The theater shows first-run movies on a single screen seven evenings a week and a matinée on Sundays. Right now, it's showing the smash hit, "The Hunger Games." The shows are well attended. The closest movie theater is in Nebraska City, about 20 miles away. People drive from as far as Pawnee City and Tecumseh to see a show.
Not everyone was enthusiastic about the school district's ownership of a theater. Reiman said he's heard comments from some patrons that the school district should have focused on renovating its outdated performing arts facility first. He said the district has not lost sight of that.
Meanwhile, district officials plan to offer more educational opportunities at the movie theater, which was a key reason for getting into the business. "We haven't got the educational part of it that we hoped," Reiman said, adding that he'd like to see high school business students spend time at the theater learning about marketing and advanced accounting. Mason said it's already being used by neighboring school districts. She's hosted special showings of "The Lorax" for students from Johnson County Central Public Schools and Humboldt-Table Rock-Steinauer School District. Ensz said using the theater for educational purposes was written into the agreement with the school district, and he hopes it can be used for community events such as digital streaming of the Metropolitan Opera and sports. "It just opens up a lot of things, both educational and cultural things, that you can bring to town," Ensz said.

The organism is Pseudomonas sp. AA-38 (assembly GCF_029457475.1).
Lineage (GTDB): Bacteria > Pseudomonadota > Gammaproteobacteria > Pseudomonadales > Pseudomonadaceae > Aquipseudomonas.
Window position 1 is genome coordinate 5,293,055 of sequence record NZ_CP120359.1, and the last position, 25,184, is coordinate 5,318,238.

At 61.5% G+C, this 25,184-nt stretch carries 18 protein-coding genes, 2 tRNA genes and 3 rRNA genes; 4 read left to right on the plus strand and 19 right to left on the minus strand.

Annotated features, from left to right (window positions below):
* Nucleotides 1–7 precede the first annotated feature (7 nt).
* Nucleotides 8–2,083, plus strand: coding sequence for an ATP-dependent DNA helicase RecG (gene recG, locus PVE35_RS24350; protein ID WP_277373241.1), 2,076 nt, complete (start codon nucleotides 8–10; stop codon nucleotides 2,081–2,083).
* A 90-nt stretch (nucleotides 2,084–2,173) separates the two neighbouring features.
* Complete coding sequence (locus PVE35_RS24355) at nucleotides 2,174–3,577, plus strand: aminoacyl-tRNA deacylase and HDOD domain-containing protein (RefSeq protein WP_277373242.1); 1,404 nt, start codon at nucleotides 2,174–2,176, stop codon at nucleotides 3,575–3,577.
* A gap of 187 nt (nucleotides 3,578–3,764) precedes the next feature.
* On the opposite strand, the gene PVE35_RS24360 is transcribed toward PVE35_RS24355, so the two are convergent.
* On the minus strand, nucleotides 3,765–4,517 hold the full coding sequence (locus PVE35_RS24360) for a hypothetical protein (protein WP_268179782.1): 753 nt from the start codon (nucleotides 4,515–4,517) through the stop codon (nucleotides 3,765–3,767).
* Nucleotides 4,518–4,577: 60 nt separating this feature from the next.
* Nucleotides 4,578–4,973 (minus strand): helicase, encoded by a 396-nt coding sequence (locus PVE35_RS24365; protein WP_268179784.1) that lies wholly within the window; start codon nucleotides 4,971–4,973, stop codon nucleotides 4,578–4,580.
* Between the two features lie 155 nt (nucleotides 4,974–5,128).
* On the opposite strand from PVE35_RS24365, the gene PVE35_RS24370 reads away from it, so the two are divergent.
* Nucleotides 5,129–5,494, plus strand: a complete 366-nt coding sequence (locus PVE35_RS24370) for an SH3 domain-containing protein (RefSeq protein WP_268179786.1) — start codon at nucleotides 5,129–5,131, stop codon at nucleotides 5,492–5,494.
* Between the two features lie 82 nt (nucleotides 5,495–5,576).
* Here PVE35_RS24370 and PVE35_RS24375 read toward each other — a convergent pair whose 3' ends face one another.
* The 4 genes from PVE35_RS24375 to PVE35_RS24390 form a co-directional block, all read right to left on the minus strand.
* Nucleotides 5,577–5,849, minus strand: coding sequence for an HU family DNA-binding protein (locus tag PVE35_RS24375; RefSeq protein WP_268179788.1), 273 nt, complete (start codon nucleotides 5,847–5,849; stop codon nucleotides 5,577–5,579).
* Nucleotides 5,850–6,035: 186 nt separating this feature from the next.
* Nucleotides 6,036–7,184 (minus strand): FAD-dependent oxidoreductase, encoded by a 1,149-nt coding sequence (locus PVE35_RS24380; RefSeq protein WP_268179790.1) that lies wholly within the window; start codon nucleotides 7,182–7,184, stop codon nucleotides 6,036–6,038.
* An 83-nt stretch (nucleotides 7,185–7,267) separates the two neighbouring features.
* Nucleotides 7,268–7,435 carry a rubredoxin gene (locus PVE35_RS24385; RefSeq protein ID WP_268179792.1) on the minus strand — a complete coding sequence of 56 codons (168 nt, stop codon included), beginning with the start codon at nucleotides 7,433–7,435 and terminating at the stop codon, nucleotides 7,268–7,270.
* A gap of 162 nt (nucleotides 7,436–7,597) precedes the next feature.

Reach Algis J. Laukaitis at 402-473-7243 or
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Re: A Theater owned by a school district
13 Apr 2012 08:50 #38270
Yahhhh....... a public entity engaging in commercial activity is an interesting question. I suppose it's one thing if there's no tax-paying competition in the area, but once something like this gets a foothold, I don't know what you do to stop it.
Loosely related... one of our state universities owns one of the few remaining live performance houses in Seattle. It's huge, ornate, the kind of theatre you see in the magazines. The university spent millions, restoring the place, then commissioned a non-profit management group to run it for them. By any measure I can see, it's been a huge success. It is, however, a commercial enterprise, run by a non-profit. Might as well be a school district, or maybe the local fire department. Would there be a difference?
Here in my town, a non-profit teamed up with the city, and is operating a smaller performance house in an old theatre building the city owns. They have an ongoing "film series", playing an older movie on Friday or Saturday for an admission fee. I suppose they're competing for my audience, but their film offerings have been mainly limited to old classics. I never really decided if I should care about it, or if it would be too late by now. Guess I don't care, since I don't lose much sleep over it. If they tried to run more current pictures, they'd get the attention of the chains, who also run in this market.